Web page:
We are constantly in the race to compete with one another and working hard to get the best in any given situation for ourselves and our families.These days there’s a huge percentage of youth suffering from depression, hypertension, diabetes or even hormonal disorders.
Research has proved how spending just a few minutes with ourselves during the day or over the weekend can help us de-stress ourselves. That’s not all, involving ourselves in a hobby can enhance our efficiency as hobbies give us relief from our monotonous routine. These help in reducing stress hormone Cortisol, which also plays a role ranging from fat accumulation to hormonal imbalance.
What about reviving an old childhood hobby or getting to learn something new? Remember, age is no consideration to make a new beginning. Here are a few hobbies which one may like to take up to relieve stress.
Art/Craft: This makes you get creative and learn different forms from Pottery to Quilling/Painting and Sketching. Spend some time with your sketch book at the end of the day. Join a class over the weekend and get creative skills to relieve your stress.
Music/Playing an instrument: These can really help us improve Neuroplasticity, that is brain can process new information in a better way. A weekend or evening class can boost these skills. Form a group of friends who can join together and remain motivated to learn something new.
Sports/Dance: Whatever you choose, will always make you feel motivated and bring some activity into your life. Dance can boost happy hormones and help in forgetting the day/week long pressures at work.
Gardening/Bird watching / Connecting with Nature: Nature in itself is so healing for the mind, body and soul. Birds, flowers and plants help us feel that we are blessed by Mother Nature. Feeling gratitude and relaxed in watching some birds fly can make the stress fly away. Spending some time over the weekend potting some plants can be really rejuvenating. Can plant some micro greens for daily salads too.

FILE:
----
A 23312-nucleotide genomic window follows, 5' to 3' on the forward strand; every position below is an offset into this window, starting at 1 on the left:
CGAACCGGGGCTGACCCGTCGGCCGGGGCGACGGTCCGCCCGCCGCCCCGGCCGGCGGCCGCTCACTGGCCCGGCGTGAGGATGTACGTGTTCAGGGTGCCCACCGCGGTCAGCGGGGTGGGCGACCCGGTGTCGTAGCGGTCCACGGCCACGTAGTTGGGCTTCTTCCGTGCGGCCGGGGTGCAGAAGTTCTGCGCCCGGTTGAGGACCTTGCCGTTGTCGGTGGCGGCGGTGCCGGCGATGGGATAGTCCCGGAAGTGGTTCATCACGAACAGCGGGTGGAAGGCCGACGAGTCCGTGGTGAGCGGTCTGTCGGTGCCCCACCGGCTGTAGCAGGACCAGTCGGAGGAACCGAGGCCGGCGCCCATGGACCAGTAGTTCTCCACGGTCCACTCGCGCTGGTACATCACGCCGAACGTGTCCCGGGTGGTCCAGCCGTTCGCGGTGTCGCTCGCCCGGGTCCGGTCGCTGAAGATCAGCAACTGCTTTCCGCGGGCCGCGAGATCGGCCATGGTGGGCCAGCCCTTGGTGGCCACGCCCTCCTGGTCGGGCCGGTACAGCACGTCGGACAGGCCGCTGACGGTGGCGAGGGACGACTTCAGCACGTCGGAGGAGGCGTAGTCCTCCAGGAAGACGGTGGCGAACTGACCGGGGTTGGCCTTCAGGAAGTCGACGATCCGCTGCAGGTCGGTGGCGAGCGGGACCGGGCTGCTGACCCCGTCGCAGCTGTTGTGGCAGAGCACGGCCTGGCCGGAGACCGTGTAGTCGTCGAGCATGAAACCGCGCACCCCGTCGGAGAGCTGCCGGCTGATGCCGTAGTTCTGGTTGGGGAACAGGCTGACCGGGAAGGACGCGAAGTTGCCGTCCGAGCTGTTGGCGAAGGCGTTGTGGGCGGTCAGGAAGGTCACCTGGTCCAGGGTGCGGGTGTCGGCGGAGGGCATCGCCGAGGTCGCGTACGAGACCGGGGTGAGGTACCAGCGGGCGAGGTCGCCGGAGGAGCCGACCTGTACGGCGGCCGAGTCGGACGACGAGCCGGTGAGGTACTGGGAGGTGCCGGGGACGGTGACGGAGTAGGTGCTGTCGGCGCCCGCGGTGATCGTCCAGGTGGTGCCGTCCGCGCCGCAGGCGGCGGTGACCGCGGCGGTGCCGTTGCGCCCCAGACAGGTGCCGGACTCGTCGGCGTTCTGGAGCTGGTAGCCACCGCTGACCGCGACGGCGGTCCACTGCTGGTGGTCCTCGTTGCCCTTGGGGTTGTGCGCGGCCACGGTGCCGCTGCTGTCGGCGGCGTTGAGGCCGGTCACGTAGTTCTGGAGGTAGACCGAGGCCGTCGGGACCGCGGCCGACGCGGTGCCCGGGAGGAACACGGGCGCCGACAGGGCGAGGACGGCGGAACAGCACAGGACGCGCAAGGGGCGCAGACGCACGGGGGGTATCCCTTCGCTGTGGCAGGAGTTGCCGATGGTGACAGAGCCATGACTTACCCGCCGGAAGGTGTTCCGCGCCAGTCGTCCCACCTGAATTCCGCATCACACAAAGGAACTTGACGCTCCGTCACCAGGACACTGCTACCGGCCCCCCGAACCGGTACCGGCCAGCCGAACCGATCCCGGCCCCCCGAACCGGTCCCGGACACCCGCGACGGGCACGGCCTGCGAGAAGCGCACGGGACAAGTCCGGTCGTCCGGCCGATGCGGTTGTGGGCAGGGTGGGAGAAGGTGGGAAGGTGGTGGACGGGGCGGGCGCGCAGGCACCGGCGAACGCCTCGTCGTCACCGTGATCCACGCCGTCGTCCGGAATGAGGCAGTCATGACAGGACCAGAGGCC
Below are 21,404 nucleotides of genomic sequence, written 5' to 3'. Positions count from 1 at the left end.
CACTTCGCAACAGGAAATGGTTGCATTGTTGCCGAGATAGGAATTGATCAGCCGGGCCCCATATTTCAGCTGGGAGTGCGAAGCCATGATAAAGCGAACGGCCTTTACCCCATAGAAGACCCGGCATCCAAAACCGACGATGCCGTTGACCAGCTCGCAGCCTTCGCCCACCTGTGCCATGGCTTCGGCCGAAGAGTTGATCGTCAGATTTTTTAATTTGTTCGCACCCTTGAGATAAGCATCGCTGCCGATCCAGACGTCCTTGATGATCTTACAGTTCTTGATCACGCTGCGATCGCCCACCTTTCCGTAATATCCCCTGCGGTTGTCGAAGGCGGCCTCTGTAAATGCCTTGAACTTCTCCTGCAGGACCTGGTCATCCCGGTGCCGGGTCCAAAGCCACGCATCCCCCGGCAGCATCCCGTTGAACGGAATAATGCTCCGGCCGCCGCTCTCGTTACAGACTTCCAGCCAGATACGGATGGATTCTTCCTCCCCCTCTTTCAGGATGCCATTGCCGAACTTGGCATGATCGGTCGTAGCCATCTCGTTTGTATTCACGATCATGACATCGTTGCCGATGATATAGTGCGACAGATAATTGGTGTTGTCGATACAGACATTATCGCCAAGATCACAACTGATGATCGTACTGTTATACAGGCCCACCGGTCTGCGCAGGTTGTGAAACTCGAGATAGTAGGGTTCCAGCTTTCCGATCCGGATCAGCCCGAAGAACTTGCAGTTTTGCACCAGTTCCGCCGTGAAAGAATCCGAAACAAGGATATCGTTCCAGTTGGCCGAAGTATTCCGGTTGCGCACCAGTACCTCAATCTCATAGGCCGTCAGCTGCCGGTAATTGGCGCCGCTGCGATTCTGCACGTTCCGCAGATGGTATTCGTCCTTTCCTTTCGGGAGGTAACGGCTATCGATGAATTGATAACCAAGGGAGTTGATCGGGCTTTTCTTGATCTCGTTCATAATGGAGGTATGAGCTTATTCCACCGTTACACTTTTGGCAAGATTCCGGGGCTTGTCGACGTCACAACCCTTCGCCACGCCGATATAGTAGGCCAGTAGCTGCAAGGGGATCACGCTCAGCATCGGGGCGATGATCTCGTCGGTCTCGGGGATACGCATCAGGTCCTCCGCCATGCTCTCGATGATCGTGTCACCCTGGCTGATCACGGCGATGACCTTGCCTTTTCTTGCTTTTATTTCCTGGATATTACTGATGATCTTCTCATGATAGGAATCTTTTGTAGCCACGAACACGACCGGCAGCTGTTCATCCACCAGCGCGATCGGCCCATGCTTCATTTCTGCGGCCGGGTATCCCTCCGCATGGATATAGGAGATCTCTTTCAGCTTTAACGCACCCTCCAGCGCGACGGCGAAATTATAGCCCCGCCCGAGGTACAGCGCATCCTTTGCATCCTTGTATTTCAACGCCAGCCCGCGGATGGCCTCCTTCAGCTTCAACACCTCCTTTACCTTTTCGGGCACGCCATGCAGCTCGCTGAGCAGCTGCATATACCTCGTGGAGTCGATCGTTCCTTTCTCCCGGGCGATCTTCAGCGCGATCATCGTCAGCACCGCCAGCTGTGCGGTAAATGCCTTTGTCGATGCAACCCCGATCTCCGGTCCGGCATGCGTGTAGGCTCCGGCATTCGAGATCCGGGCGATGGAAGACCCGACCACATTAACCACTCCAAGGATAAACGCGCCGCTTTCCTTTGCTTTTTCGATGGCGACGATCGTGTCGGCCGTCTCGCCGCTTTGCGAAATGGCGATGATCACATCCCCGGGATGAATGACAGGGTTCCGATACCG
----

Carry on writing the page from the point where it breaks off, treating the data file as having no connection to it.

Photography: Digital technology has made cameras within everybody’s reach. Even with mobile phones, we can take pictures anywhere at any time. This will not only relieve our stress but would also make ourselves more sensitive to our surroundings.
Mind/Board Games: Chess, Sudoku, Scrabble can help us improve mental faculties and can make a positive impact on the process of ageing. It will not only prevent Alzheimer’s disease but also anxiety and help improve fine motor skills.
Therefore, doing something creative, which we really enjoy, to break the monotonous routine will make us have a healthy mind in a healthy body.
Let’s spend some time early morning in the kitchen garden or balcony to take care of the plants. Take out the camera for an evening outing with friends or family. Or play some music or at least an indoor game on a weekend or after office hours and be happy.
While you conclude reading this blog, make up your mind to make a new beginning with some hobby to relieve yourself from stress and add some joy to your life.
Stress is something that people have to deal with every day. Even people who think that they have their lives in perfect order tend to get stressed out from time to time.
The key to not letting the stress get to you is to know what to do to reduce it.
What Does Stress Do To the Mind and Body
Stress can make you feel agitated and angry at times. If you are stressed out often, stress can have negative effects on your body and your mind.
A few ways that stress can affect your body include:
• Difficulty sleeping